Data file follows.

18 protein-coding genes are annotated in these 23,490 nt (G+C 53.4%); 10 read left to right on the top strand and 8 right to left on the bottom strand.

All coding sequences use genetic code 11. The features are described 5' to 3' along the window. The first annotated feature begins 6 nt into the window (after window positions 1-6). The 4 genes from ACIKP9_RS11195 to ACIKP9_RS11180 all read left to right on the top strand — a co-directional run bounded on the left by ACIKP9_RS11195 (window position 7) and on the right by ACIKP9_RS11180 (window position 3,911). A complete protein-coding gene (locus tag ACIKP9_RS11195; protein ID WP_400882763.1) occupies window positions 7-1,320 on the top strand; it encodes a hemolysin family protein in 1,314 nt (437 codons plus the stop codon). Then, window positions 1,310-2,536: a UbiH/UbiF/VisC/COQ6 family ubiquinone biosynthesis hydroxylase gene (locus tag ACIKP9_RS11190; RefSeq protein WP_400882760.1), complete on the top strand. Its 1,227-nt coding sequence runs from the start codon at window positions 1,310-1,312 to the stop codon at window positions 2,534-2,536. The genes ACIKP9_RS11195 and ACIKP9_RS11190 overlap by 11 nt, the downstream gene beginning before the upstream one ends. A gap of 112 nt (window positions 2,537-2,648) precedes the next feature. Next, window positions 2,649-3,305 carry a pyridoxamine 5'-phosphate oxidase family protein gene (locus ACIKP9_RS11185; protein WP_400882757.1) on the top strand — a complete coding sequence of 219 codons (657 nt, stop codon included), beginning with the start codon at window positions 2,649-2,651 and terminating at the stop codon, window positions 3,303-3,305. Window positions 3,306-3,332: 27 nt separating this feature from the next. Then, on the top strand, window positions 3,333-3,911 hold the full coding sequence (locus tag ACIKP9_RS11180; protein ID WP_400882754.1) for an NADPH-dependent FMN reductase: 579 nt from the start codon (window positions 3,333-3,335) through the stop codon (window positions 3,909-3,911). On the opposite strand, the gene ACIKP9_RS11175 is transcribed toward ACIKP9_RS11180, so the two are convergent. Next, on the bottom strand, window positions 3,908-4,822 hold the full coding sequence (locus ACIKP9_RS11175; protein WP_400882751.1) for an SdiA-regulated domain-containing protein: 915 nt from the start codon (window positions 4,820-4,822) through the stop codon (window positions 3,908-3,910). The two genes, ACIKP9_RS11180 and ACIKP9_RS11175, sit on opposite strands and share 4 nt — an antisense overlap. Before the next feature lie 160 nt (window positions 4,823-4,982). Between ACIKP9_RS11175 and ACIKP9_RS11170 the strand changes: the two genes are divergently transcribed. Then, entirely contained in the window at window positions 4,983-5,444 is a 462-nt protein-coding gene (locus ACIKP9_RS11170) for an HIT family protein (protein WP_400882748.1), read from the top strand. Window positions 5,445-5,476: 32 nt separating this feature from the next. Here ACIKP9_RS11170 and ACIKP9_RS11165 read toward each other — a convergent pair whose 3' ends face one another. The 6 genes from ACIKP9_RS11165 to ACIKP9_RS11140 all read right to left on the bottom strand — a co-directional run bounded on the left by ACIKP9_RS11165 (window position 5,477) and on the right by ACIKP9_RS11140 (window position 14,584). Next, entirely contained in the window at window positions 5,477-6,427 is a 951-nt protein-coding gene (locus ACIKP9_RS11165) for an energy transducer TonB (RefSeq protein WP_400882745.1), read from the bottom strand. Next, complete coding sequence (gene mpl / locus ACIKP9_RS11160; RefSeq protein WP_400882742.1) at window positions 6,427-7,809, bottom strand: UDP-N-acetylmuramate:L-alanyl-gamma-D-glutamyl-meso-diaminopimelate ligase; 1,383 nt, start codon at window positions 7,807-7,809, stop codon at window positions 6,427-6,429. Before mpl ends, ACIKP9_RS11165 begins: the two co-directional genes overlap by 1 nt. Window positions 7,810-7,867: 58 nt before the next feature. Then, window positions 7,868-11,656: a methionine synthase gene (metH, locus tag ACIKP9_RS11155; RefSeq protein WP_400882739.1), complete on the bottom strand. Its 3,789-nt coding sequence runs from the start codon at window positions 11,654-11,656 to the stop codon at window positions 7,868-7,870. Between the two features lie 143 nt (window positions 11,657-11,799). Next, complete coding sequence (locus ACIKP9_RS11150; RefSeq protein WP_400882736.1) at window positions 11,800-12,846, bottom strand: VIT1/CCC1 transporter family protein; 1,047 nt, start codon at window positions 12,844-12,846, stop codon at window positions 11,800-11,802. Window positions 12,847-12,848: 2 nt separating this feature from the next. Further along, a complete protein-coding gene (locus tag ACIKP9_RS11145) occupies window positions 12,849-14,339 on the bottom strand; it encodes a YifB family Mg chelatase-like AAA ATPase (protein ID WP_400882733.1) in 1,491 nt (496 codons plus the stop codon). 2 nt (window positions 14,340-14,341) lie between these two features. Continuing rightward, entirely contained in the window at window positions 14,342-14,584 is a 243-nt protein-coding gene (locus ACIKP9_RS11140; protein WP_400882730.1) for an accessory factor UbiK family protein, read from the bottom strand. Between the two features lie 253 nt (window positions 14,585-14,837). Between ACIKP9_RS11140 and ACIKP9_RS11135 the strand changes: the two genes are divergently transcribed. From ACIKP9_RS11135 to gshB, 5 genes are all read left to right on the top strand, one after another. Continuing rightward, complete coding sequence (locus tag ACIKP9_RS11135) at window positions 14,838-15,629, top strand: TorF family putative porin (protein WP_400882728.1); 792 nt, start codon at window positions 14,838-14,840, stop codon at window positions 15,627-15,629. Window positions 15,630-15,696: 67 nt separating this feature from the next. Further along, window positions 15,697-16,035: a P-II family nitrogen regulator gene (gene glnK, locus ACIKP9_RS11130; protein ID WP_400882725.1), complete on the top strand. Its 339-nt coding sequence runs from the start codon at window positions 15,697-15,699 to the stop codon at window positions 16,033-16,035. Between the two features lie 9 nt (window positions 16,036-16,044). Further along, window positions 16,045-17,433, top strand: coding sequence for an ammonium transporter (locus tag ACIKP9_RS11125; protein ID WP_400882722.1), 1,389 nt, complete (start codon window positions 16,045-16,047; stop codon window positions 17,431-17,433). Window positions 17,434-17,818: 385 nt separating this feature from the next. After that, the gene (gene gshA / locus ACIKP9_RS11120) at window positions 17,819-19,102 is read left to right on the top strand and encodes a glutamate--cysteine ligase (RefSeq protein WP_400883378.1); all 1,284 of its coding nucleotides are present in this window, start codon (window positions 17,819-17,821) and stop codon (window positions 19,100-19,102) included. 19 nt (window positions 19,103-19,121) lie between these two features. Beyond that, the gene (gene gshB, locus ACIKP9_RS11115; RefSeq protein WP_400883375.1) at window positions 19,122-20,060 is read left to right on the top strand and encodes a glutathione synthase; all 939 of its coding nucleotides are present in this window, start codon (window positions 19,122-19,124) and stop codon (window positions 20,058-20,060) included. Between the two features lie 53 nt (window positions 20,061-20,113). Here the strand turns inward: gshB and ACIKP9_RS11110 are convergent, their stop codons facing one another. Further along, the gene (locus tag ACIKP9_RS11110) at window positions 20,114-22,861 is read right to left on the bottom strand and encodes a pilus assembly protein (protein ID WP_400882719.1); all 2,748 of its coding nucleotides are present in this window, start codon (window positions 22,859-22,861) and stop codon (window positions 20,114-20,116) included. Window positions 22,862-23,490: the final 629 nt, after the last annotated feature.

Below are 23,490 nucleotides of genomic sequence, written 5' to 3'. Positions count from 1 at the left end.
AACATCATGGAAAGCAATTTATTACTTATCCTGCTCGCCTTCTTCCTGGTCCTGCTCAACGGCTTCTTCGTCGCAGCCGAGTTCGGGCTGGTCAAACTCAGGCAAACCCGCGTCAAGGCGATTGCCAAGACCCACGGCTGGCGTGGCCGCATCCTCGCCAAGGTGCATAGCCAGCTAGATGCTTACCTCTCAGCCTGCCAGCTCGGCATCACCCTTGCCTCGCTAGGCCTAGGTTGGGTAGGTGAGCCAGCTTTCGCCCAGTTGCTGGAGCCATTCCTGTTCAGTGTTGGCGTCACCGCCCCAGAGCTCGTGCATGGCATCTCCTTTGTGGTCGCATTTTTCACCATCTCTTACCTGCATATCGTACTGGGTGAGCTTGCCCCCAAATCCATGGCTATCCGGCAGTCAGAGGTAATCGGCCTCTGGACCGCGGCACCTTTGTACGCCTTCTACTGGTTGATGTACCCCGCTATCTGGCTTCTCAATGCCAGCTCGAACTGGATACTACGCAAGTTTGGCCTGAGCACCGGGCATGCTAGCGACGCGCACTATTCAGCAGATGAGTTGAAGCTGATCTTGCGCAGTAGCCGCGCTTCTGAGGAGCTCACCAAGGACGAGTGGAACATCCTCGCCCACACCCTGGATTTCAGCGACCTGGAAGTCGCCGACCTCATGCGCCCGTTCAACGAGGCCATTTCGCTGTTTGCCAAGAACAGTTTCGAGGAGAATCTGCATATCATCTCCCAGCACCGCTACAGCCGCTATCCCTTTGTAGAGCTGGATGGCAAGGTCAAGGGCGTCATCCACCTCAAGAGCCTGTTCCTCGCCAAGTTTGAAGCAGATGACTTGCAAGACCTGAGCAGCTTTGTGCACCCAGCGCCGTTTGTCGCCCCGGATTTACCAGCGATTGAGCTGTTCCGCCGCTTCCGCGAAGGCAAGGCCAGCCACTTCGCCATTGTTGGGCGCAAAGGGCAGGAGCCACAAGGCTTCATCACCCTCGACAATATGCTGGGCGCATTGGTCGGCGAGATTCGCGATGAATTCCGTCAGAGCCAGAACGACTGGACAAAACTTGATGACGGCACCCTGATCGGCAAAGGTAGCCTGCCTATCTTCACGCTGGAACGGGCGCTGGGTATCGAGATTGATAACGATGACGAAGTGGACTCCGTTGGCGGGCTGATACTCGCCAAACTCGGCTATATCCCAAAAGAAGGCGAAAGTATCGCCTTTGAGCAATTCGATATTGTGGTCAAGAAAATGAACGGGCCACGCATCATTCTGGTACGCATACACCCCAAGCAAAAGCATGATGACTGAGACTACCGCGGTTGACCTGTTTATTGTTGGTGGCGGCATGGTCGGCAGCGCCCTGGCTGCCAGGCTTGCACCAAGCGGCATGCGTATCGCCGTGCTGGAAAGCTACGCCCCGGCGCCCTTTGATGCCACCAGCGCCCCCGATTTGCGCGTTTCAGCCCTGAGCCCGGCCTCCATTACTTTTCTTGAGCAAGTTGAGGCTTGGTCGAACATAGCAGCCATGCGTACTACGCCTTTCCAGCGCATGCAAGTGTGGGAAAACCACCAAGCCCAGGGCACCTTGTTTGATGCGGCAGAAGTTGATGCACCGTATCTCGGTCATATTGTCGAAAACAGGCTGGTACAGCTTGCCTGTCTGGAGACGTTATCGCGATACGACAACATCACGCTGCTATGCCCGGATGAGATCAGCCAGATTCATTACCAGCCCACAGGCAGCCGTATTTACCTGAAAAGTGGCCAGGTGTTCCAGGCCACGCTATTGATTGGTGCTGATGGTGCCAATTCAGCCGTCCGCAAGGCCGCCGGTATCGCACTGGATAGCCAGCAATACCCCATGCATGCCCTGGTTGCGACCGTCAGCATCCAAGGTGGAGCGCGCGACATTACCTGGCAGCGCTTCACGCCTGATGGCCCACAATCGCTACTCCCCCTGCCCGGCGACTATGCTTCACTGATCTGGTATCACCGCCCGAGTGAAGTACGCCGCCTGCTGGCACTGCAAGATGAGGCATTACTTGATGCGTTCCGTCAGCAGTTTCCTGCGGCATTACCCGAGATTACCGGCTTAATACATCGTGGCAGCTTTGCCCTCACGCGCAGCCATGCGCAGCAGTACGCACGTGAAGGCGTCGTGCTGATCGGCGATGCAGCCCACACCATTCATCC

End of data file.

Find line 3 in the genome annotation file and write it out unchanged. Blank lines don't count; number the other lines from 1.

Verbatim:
Below are 23,490 nucleotides of genomic sequence, written 5' to 3'. Positions count from 1 at the left end.